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Case update 13 June 2023

Stop fossil fuel drilling in Dunsfold: An update from Thursday’s hearing

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Last Thursday, we were in the High Court supporting the campaign group, Protect Dunsfold, as they challenged the government’s decision to permit a fossil fuel drilling scheme on the edge of the Surrey Hills Area of Outstanding Natural Beauty (AONB).

On the day of the hearing, we were delighted to be joined by activists from campaign groups including Extinction Rebellion and Weald Action Group. Our rally outside the Royal Courts of Justice sent a clear message that we can’t continue exploiting our natural landscape for oil and gas.

An image of environmental campaigners outside the Royal Courts of Justice.

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Speaking in court, Estelle Dehon KC, set out the legal grounds of Protect Dunsfold’s challenge against the decision from the Secretary of State of the Department for Levelling Up, Housing and Communities to allow UK Oil and Gas to proceed with the scheme.

Dehon argued that the Secretary of State had not complied with national policy requiring him to give “great weight” to conserving and enhancing landscape and scenic beauty as the starting point in his decision.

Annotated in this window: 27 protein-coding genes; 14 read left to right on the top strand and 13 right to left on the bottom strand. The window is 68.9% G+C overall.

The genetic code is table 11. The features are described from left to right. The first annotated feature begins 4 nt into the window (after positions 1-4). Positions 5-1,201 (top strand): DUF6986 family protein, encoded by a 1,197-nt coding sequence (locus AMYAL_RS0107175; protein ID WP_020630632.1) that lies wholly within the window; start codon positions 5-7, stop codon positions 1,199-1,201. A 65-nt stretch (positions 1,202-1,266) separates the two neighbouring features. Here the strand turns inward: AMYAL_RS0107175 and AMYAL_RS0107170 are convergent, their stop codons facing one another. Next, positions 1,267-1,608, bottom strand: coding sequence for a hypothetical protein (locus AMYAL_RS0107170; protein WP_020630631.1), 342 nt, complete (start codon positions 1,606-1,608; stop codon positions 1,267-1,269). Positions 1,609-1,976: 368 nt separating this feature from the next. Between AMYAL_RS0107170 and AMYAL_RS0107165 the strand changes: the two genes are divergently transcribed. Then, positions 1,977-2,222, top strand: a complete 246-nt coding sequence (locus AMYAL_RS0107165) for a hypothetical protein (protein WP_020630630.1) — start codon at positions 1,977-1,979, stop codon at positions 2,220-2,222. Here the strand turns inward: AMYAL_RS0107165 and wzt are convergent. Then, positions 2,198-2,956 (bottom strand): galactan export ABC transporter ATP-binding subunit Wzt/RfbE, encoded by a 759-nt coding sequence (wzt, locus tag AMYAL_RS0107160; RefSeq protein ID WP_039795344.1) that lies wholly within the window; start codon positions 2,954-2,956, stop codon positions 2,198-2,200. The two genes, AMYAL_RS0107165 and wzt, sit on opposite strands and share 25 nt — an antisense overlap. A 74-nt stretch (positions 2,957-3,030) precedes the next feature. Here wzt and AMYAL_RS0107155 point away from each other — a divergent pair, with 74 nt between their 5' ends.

The government’s lawyers responded that, even though this requirement had not been mentioned, it had been fulfilled. The simple fact that the AONB had been alluded to in the Secretary of State’s decision, they continued, meant that “great weight” had been given to it as a consideration.

Dehon also argued that there was a key inconsistency in the Secretary of State’s decision-making, which was not explained and which made it unlawful.

On the day he gave the green light to the project at Dunsfold, the Secretary of State refused permission for a similar scheme at a site in Ellesmere Port. This was because of its potential impact on the climate due to greenhouse gas emissions. 

However, the emissions from the proposal at Dunsfold would be higher than the Ellesmere scheme. 

The government’s lawyers disputed this, claiming that differences between the two schemes meant there was no conflict between the two decisions. The Ellesmere Port exploration project involves shale gas, whereas the site at Dunsfold involves conventional gas, to which different policies apply. 

But the response from Dehon was that the type of gas being extracted in each scheme was not relevant. The critical issue was the extent of the greenhouse gas emissions and the climate impact, which were not affected by the type of gas.

It may take several months for judgment to be handed down from the hearing.

You can read the Protect Dunsfold’s skeleton argument here, UK Oil and Gas’ skeleton argument here and the Secretary of State for Levelling Up Housing and Communities’ skeleton argument here.

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